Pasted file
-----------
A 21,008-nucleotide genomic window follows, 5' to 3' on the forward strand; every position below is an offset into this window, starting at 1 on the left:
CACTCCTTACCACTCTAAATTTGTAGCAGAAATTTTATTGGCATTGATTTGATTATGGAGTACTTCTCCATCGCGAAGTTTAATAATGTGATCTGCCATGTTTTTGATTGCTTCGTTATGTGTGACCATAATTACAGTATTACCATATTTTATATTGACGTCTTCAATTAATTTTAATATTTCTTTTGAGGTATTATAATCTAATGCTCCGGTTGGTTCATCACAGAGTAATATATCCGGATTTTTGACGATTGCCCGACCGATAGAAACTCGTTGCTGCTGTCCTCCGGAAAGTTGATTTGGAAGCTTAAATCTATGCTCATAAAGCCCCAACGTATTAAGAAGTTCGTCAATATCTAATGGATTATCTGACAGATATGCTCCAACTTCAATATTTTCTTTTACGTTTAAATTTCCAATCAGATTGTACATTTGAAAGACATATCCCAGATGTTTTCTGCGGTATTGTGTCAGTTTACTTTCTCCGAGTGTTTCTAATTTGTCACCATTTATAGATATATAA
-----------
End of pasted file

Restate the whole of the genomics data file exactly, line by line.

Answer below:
A 21,008-nucleotide genomic window follows, 5' to 3' on the forward strand; every position below is an offset into this window, starting at 1 on the left:
CACTCCTTACCACTCTAAATTTGTAGCAGAAATTTTATTGGCATTGATTTGATTATGGAGTACTTCTCCATCGCGAAGTTTAATAATGTGATCTGCCATGTTTTTGATTGCTTCGTTATGTGTGACCATAATTACAGTATTACCATATTTTATATTGACGTCTTCAATTAATTTTAATATTTCTTTTGAGGTATTATAATCTAATGCTCCGGTTGGTTCATCACAGAGTAATATATCCGGATTTTTGACGATTGCCCGACCGATAGAAACTCGTTGCTGCTGTCCTCCGGAAAGTTGATTTGGAAGCTTAAATCTATGCTCATAAAGCCCCAACGTATTAAGAAGTTCGTCAATATCTAATGGATTATCTGACAGATATGCTCCAACTTCAATATTTTCTTTTACGTTTAAATTTCCAATCAGATTGTACATTTGAAAGACATATCCCAGATGTTTTCTGCGGTATTGTGTCAGTTTACTTTCTCCGAGTGTTTCTAATTTGTCACCATTTATAGATATATAA